P.R. Frost’s Moon in the Mirror is a fun frolick into urban fantasy. Tess Noncoiré is a fantasy writer whose best-selling novels are inspired by her adventures. As a Warrior of the Celestial Blade, her job is to guard against demons entering the physical plane. Between being haunted by her husband’s ghost and dealing with a vengeful Windago demon, Tess has her hands full. More trouble finds Tess when a member of her aunt’s coven reappears after 28 years, unaged and running from her prison guards- vicious garden gnomes. Tess’s mom has fallen in love with a Damiri demon, who is the stepfather of Tess’s dark and handsome love interest and who has something more than marriage in mind. Adding to the pile, are the writing deadlines Tess has to meet, but never seems to have the time for. Luckily for her, Tess has an imp of an ally named Scrap to help her though all of this, that is, when he’s not applying iodine to his wounds, avoiding the cat to whom he’s allergic, or randomly disappearing.
Frost juggles several plots and twists in this screwball of a story. The writing, unique characters, insane craziness of it all, and story in general make Moon in the Mirror well worth some of the confusion that may arise. How many imps does one know that sport pink boas and say “dahling”? Another thing I liked was Frost’s incorporation of music, which worked really well. Heather Alexander’s infamous “March of Cambreadth” is the perfect battle music. I regularly listened to the war song and its bagpipes to get ready for stage combat class. Moon in the Mirror is the second in the Tess Noncoiré Adventure series, but stands on its own. Should I hap upon Hounding the Moon or the third book, which I believe is still in the works, I will read them.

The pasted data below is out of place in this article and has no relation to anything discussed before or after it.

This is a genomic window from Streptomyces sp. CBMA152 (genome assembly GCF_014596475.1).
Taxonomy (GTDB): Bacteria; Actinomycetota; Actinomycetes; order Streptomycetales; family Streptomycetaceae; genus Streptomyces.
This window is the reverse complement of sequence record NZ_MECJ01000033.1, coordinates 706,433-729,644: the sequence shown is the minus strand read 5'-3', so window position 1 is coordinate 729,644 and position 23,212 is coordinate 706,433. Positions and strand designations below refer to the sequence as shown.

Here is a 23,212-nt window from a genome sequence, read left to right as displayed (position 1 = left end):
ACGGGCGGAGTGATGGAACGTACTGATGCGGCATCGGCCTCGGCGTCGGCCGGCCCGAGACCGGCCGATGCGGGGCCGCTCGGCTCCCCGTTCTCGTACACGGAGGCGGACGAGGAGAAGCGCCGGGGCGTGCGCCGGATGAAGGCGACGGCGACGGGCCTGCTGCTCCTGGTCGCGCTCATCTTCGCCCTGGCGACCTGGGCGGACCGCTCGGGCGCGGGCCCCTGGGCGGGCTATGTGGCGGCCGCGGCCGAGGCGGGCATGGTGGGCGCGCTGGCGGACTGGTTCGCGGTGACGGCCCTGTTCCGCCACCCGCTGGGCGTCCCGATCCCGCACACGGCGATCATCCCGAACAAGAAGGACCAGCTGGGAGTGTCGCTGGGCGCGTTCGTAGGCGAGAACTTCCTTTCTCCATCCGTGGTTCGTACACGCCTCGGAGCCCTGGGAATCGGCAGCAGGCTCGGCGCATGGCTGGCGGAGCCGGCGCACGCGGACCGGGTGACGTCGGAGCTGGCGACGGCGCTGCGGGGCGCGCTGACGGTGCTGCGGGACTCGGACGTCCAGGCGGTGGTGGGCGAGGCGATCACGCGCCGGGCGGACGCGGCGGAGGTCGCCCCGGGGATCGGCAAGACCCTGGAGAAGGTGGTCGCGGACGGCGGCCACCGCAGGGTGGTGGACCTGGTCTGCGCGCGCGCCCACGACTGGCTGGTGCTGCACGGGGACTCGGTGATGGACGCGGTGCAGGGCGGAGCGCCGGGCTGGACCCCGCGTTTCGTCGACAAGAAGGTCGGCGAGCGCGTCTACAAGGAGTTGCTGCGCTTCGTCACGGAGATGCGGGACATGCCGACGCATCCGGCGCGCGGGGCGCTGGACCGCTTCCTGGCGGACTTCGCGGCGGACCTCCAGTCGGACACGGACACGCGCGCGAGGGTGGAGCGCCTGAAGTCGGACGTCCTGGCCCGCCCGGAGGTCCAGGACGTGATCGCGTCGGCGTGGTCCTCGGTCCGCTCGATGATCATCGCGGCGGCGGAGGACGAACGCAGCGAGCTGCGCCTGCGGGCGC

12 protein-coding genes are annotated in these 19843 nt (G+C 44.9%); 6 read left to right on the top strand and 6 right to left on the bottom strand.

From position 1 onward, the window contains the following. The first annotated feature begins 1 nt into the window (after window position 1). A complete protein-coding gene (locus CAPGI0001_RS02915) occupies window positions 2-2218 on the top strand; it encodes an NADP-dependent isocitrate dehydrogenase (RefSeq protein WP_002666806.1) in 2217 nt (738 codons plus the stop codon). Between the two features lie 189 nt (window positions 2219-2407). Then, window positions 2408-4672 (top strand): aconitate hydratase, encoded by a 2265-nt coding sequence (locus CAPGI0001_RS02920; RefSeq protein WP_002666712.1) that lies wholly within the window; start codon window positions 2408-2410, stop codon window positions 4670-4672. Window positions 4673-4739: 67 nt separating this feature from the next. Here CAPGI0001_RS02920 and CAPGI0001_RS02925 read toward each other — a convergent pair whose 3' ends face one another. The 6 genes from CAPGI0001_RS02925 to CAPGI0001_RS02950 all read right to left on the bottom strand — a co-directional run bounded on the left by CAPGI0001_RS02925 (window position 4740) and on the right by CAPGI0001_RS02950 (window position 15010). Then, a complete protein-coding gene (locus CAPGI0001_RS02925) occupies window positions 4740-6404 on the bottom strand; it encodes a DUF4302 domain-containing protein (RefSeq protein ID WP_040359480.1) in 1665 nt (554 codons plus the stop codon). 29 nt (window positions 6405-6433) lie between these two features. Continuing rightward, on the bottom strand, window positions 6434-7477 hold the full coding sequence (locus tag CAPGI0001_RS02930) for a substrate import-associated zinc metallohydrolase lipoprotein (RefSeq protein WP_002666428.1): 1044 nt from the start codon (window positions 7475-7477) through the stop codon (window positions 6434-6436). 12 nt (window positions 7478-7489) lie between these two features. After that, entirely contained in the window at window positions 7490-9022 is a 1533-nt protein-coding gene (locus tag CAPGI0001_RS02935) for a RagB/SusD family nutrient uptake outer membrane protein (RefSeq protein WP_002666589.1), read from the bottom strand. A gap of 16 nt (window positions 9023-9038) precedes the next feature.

I’ve really come to like the writing of Irene Radford, whose pseudonyms are P.R. Frost and C.F. Bentley. It was actually while I was waiting to receive Radford’s Merlin’s Descendants series that I tripped over Moon in the Mirror. I’m very happy I did and it’s one I will treasure for the words, music, and then some.
- “Face your personal demons in your own reality and they might go away.”
- “Names are like dandelion fluff. They scatter in the wind and only take root in places that give them meaning.”